Joss Whedon wouldn’t make a romantic movie without some sort of paranormal element, hence the unique screenplay for Brin Hill’s In Your Eyes, a tale of two people telepathically connected. Beginning from Dylan Kershaw (Michael Stahl-David) and Rebecca Porter’s (Zoe Kazan)–seemingly unconnected at the outset–early childhood, each one can feel the others pains and joys. Though mostly just the pains, as is the case when Rebecca gets into a sledding accident and hits her head against a tree, knocking Dylan out at the same time while he’s sitting in his classroom on the other side of the country.
Both, of course, ignore the strangeness of their various empathetic feelings and experiences, chalking it up to their own strange mental state. But, as they grow into adulthood, the connection becomes too strong to ignore, with the other person’s location often times superimposing their own. One day, after Rebecca has embarrassed her husband, Phillip (Mark Feuerstein), at a dinner party during which she abruptly screams and jumps back as Dylan is being hit with a pool cue at his local bar, she taps into Dylan’s mind while she’s shopping for lingerie and he’s driving to work. Startling the salesperson in front of her by shouting at Dylan to look out at the road in front of him, Rebecca runs out of the store in a panic and crouches near a storefront to try to “make the voice go away.” But after talking and realizing that the other is real, they tell one another where they’re located, she in New Hampshire, he in New Mexico. Amazed and confused by the bizarre circumstances of being able to communicate in this way, they agree to continue their discussion later just as Rebecca is interrupted by a police officer she knows asking her if she’s okay. Indeed, the entire town of Exeter seems to be on Rebecca’s dick about her mental state (she has a prior history of being institutionalized) , especially her own husband. Nonetheless, she doesn’t seem to care about how she looks “talking to herself” as she grows increasingly enamored of Dylan and his innate understanding of her.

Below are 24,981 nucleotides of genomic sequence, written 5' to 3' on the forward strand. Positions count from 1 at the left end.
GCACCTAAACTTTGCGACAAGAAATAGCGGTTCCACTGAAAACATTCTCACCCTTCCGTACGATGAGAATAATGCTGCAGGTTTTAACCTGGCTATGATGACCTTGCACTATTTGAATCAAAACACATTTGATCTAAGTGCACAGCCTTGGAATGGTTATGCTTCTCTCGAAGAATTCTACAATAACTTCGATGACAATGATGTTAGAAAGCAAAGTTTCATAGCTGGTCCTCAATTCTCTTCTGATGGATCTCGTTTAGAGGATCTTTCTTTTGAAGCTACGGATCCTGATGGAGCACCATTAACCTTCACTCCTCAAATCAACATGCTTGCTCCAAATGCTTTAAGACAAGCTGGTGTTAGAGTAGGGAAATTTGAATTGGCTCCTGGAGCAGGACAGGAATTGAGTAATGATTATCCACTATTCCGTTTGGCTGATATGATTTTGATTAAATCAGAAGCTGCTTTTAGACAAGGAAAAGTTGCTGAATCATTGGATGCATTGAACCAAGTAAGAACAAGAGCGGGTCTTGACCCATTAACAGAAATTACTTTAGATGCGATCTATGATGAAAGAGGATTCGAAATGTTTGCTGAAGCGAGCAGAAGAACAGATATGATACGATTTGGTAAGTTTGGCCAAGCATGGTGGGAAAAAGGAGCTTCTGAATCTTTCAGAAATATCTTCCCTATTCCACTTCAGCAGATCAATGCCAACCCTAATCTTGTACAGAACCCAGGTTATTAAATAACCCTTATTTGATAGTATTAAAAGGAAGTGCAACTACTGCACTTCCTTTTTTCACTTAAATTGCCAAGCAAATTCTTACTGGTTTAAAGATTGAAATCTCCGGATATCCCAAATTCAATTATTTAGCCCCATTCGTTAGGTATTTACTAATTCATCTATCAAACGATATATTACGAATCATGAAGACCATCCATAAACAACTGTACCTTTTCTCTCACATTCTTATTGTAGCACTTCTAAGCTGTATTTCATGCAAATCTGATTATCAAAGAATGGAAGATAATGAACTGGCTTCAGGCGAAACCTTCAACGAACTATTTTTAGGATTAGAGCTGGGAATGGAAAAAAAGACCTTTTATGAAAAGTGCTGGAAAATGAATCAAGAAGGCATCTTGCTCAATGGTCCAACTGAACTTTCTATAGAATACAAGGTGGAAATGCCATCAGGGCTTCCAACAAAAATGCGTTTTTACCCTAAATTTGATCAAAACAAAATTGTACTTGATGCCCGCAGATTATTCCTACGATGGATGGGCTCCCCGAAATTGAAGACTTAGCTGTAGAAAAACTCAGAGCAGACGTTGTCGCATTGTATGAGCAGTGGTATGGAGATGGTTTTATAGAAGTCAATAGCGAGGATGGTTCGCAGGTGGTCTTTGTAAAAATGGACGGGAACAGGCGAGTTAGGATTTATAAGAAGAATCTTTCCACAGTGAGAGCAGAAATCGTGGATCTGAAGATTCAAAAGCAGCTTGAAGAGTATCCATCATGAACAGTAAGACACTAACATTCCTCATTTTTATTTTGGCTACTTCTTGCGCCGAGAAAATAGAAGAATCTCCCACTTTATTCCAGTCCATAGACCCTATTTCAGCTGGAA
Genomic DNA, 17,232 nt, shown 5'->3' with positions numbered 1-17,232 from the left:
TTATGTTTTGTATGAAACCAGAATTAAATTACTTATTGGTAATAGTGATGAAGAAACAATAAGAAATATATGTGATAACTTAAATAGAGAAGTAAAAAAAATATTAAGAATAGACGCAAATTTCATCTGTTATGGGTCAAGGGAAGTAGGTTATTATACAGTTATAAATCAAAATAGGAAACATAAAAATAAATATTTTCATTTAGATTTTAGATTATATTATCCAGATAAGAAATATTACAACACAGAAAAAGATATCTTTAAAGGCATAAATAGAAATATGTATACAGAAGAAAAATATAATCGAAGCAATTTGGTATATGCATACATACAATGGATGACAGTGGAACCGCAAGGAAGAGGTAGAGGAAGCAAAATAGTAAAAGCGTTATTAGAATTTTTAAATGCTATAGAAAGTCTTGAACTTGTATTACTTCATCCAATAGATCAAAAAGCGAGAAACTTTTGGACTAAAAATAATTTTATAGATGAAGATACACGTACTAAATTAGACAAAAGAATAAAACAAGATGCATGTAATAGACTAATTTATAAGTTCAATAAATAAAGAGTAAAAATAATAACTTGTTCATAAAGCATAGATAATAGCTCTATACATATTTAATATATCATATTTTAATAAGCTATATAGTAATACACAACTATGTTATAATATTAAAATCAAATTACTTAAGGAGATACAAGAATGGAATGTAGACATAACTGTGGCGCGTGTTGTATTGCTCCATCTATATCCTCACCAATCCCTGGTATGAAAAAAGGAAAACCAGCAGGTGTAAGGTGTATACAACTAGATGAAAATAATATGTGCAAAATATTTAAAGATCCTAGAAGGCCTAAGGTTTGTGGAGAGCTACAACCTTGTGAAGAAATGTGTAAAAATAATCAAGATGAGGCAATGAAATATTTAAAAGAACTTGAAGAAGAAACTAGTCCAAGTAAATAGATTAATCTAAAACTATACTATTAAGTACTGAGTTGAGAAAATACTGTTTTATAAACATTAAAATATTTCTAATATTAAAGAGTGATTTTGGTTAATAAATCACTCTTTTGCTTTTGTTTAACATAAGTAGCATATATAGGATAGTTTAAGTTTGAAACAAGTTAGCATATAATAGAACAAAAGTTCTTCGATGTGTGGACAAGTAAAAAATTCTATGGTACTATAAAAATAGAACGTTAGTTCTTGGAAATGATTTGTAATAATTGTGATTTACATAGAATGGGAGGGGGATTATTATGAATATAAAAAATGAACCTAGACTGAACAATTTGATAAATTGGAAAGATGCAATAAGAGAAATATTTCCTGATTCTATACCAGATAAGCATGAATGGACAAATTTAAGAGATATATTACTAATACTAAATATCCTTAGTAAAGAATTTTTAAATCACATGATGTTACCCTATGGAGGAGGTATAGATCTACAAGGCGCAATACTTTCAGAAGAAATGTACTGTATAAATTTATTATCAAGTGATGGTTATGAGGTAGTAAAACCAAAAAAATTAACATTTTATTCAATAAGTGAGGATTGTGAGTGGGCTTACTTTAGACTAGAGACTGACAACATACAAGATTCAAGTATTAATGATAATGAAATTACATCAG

Dylan, too, looks forward to his daily conversations with Rebecca, seeing her as a bright light in his dark world of being an ex-con constantly harassed by his parole officer and other criminals who want him to execute another robbery. The closer they become as a result of knowing the most personal details about one another, the less they care about the judgmental glares they get for seemingly conversing with no one. Rebecca not only invokes the discrimination of her husband, but also local housewife/gossip monger Diane (Jennifer Grey, RIP her original face), who later tells Phillip that Rebecca is having an affair, which, she insists, must be the cause for why she’s been acting so crazy. Not willing to stand for being made into a cuckold, Phillip admits Rebecca to a mental institution of his colleague’s after long setting her up to appear schizophrenic in the eyes of professionals. Although Rebecca just recently told Dylan to check out of her mind so she can give Phillip the respect she thought he deserved, he immediately senses that she’s in danger and violates his parole to hop on a plane and rescue her. With the law on his tail, he instructs Rebecca on how to pick the lock (ex-con wisdom) and break out so they can be together, most likely in Canada where they’ll both be untouchable.
As Rebecca makes her way cautiously out of the facility, she runs into Phillip and whimsically punches him out, prompting a slew of handlers to run after her the way the cops are now running after Dylan, forced to ditch his car and sprint the rest of the way to Rebecca. They both head for the woods where Dylan hears a train and tells Rebecca to get on it. When they at last meet face to face, it is as though being together is the most natural thing in the world. In the final tense scene, there is a moment where we think Rebecca might not make it on the train, but Dylan lifts her up and takes a long look at her. Finally, the girl in his head is the girl in front of him.
The beauty of the ending, and the film as a whole, proves Whedon has perfected a new genre of romance imbued with a touch of the mysticism.